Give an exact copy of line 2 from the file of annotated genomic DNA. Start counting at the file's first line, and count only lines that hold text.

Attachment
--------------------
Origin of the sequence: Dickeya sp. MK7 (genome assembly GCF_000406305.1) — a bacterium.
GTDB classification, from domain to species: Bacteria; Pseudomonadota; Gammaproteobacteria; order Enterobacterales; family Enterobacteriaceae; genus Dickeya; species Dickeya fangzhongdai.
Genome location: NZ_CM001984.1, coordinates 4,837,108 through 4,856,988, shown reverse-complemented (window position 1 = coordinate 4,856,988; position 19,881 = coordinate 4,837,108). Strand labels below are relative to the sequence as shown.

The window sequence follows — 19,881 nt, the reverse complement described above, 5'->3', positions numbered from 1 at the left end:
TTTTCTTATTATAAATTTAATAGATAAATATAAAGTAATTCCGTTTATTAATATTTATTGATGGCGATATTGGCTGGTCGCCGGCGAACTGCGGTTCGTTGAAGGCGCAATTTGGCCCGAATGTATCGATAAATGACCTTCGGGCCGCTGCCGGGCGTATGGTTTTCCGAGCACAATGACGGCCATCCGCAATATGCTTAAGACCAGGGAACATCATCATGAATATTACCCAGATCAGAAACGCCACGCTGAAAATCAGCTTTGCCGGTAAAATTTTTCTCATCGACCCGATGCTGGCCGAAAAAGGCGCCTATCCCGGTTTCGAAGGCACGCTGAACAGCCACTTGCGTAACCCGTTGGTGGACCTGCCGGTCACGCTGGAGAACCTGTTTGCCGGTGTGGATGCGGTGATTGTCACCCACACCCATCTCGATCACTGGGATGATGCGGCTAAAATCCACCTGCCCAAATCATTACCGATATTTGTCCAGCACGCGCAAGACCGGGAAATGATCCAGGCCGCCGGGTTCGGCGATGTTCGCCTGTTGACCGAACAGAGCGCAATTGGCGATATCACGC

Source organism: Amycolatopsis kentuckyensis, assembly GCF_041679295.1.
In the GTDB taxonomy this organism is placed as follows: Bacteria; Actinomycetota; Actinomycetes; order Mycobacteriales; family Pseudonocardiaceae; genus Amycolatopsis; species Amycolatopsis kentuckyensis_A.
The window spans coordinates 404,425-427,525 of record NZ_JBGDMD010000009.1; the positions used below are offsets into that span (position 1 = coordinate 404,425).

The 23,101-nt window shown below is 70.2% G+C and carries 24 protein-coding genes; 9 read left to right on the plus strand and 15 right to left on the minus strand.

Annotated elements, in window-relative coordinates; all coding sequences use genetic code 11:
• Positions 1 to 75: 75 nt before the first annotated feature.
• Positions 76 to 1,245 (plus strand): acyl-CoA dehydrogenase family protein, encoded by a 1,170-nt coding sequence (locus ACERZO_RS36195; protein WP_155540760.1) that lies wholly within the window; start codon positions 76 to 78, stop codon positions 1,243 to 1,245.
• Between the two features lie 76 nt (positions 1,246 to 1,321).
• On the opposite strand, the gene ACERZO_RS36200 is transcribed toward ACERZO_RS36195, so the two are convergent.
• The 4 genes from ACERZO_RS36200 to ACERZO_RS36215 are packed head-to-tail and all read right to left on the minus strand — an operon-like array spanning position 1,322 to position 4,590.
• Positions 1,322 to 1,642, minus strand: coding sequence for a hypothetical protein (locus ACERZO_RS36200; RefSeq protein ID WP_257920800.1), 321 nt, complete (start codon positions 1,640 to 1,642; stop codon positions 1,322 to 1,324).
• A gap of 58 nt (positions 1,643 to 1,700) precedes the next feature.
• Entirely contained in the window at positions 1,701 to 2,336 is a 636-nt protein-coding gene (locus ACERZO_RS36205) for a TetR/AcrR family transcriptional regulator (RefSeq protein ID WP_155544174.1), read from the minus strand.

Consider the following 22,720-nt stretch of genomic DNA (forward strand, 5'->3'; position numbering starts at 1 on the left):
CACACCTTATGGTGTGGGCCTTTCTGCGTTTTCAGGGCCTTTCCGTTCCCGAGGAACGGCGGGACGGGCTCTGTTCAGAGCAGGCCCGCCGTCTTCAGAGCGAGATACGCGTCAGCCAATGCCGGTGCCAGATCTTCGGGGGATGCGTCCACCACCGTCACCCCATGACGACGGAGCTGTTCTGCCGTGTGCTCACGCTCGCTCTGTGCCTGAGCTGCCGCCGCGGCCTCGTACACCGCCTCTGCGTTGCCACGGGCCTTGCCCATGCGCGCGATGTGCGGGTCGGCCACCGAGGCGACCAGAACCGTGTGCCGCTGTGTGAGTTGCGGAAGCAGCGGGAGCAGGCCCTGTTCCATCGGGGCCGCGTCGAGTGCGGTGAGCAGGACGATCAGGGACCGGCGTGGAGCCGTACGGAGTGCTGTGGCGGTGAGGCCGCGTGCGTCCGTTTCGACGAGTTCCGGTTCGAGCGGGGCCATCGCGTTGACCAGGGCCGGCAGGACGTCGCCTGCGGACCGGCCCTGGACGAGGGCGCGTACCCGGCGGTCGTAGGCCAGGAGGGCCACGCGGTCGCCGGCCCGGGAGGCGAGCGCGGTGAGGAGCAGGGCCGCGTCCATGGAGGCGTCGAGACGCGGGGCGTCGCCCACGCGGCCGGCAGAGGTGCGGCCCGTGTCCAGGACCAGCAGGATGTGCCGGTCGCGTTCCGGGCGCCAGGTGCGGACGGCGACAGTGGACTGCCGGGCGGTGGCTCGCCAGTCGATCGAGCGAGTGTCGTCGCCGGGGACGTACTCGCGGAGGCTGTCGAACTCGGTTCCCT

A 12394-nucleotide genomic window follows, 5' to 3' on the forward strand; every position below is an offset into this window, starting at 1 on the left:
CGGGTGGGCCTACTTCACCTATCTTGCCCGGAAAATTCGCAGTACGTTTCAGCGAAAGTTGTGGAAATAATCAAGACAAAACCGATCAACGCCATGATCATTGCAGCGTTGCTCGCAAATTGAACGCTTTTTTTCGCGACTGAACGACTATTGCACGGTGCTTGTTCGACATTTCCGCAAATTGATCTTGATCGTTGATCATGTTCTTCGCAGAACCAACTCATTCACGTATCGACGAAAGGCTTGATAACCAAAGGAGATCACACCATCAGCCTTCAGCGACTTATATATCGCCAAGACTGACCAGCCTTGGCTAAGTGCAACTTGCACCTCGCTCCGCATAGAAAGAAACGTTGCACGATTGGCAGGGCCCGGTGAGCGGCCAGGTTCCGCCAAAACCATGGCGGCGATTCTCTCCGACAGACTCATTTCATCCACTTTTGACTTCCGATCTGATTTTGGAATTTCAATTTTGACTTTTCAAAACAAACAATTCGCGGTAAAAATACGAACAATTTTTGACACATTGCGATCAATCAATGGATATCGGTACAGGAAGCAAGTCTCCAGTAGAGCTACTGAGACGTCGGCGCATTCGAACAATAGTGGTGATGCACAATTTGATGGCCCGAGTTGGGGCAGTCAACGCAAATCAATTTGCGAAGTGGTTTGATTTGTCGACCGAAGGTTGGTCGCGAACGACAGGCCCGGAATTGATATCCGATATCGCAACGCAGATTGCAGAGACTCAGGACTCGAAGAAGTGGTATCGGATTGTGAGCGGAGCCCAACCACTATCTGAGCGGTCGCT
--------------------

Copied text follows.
GTDB classification, from domain to species: Bacteria; Pseudomonadota; Gammaproteobacteria; order Enterobacterales; family Enterobacteriaceae; genus Dickeya; species Dickeya fangzhongdai.